Burn (Elementally Evolved, #1) by TJ Klune
Length: 370 pages
Book One of the Elementally Evolved series
Set in a world that closely resembles our own, Burn is a story of redemption and betrayal, of family and sacrifice, which leads to the greatest question of all: how far would you go to save the ones you love?
Fifteen years ago, Felix Paracel killed his mother with fire that shot from his hands. Since then, he has hidden from forces bent on exploiting him and his fire and wind Elemental abilities. But Felix’s world is about to change, because he is Findo Unum—the Split One—and his coming has been foretold for generations.
Though Felix’s arrival brings great joy to the Elemental world, it also heralds a coming darkness. No one knows this better than Seven, the mysterious man who rescued Felix from that horrible fire years ago and then disappeared... who now has returned to claim what’s rightfully his: Felix’s heart. But even as Felix begins to trust Seven and his feelings about his place in the world, the darkness reveals itself, bringing consequences no one could have predicted.
There are elements of Burn that I really enjoyed, and other pieces that left me struggling to finish the novel. First off, I wouldn't count this story as a romance, because while there is a strong romantic/sexual element, it's really not the overwhelming focus of the story, especially the latter half. Second, this tale suffers from a loquacious narrator, which from the two books I've read by Klune, this seems to be the author's style. I had difficulty connecting to the narrator and the world in general, although I wanted the narrator and his team to win.
For readers who need absolute closure in their books, beware that this is "Burn, Elementally Evolved #1," meaning that there is an on-going story. I found the lack of closure frustrating, although understandable.
I wish I had enjoyed this novel more, as I think the concept is interesting and would like to know it's ultimate conclusion, but the style of writing that worked so well in Otter, Bear, and The Kid failed to keep my interest here and ultimately made this something that I would have a hard time finding the time (my so-limited time) to read.
Felix, our narrator, is selfish and a touch whiney, although in some/most instances it's understandable. He's not my preferred narrator type, especially with a close first person point of view. He toes the line (hard) of being a Gary Stu (male equivalent of Mary Sue). However, he's also understandably suspicious and distrustful, since everyone, from his father to his lover, lies to him or keeps secrets. He was hard for me to like, but he was also hard to hate.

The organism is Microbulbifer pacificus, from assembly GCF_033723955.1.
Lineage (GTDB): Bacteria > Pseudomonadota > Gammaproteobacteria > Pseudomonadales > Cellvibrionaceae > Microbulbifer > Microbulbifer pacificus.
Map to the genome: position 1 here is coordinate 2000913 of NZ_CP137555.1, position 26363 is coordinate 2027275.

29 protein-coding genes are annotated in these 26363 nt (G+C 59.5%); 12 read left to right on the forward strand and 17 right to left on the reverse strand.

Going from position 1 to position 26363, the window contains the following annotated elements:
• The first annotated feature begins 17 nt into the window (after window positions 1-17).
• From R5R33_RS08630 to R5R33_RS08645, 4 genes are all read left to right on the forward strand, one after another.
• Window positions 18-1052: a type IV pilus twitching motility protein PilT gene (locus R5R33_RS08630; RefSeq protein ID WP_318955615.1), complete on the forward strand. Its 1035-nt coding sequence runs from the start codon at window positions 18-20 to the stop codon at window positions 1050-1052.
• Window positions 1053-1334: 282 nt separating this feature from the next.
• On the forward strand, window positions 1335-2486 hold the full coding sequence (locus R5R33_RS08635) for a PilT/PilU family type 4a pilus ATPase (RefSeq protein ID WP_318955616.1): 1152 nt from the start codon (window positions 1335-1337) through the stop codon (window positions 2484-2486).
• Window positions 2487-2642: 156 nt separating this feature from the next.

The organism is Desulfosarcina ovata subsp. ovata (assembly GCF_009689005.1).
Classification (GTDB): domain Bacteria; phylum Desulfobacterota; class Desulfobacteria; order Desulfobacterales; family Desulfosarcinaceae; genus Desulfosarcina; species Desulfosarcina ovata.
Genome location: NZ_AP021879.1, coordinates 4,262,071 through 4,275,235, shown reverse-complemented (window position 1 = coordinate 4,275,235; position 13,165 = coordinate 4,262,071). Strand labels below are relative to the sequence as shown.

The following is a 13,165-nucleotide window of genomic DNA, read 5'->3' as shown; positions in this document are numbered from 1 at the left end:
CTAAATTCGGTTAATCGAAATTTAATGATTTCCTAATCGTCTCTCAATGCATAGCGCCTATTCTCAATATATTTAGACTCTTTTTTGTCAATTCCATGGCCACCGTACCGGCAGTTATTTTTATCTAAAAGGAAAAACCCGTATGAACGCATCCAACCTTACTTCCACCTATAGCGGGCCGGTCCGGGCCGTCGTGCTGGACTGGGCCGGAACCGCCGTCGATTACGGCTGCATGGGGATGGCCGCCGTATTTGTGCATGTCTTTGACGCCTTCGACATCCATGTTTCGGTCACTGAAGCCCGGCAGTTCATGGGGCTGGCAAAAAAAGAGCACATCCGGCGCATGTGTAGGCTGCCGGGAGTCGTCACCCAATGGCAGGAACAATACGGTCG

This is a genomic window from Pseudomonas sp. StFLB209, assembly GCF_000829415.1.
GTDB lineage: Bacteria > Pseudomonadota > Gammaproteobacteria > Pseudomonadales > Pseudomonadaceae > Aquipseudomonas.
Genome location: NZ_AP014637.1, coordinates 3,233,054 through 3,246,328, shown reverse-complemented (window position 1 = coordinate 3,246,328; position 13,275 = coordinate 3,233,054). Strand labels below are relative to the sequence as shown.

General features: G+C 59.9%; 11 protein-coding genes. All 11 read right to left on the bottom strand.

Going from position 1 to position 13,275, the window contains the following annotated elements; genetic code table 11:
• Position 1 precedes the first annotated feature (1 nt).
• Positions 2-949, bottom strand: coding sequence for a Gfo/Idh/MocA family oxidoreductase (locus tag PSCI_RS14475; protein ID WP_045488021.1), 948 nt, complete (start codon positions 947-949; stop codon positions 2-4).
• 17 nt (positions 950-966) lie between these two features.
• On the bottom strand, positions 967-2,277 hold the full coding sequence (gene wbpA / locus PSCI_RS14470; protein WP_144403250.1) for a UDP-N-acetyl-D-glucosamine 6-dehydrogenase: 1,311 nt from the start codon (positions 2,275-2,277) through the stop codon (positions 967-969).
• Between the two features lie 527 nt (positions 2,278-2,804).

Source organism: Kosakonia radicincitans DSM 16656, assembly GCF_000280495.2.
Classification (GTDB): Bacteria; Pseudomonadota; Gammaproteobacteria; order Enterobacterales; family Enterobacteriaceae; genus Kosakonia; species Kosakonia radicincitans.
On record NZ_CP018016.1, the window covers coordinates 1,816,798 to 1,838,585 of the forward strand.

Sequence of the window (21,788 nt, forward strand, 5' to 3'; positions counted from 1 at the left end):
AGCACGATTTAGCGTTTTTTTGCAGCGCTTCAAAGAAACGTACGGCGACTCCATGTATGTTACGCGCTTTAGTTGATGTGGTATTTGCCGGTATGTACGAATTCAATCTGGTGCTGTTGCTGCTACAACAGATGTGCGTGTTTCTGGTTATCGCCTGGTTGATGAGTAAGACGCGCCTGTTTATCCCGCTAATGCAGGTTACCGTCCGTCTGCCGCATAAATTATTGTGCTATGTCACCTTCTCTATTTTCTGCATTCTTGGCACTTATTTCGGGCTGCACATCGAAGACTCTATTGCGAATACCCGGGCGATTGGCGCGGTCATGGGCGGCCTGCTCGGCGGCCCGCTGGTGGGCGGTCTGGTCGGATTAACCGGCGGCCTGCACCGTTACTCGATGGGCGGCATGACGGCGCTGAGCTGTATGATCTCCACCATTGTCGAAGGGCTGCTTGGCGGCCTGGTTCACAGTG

The plot line was interesting, pulling aspects from familiar stories like X-Men and Lord of the Rings, but also including many original elements as well. The environment is similar to those mutants we know and love, where people with special powers are persecuted and there is the chance of laws coming into effect that will tag them all. Felix, unbeknownst to him, is a kind of savior to Elementals and is pulled into an underground society in order to receive his training and fulfill a prophecy. Yes, some of the story is been-there, done-that, but it went in some interesting directions, which kept me from saying, "Yeah, I've seen this before."
There is a large cast of characters, and it's hard to trust anyone, and those you do trust could wind up stabbing you in the back. It's painful for the main character and it's painful to read, but it is realistic, and the raw emotions that Felix forms from his interactions (no matter how irrational some of his behaviors are), do make sense. At the end, I found myself connecting to him as he struggled through the more difficult parts of the story, and I think part of my discomfort with the novel stems from the fact that Felix doesn’t know who he can trust and he can’t really trust anyone, which I don’t like feeling, and which of course I felt every step of the way. It was well done to evoke that emotion from me, but that doesn’t mean I need to like it. :)
About two-thirds of the way through, I got stuck. I was sick of the politics within the underground community, I was tired of Felix's whining, and the internal dialogue was killing the pacing for me. Several months later I finally opened it up again, but instead of thoroughly reading, I did a skimming finish. The verbosity never died out, but the plot picked up and gained steam, to the point where I kept looking at how much I had left and at what was happening and wondered how they could possibly end everything in time.
The answer was they couldn't. Although the conclusion is a sorta ending, if the tale ended there I would be terribly dissatisfied. Knowing this is part of a series and will be continued keeps me from grading this harshly (I'm out of practice of reading series and feeling like I'm going to rip my hair out waiting for the next one). It's still one heck of a place to end, and readers who need closure should wait until the next book--at least--is out, although I'm not certain I'll read it.
Finally, the cover is lovely, stark and eye catching. If I saw this on a bookshelf, I’d pick it up, which is the purpose of the cover! It’s fitting for the story and further shows that this isn’t your typical romance novel.
Requested this book for review.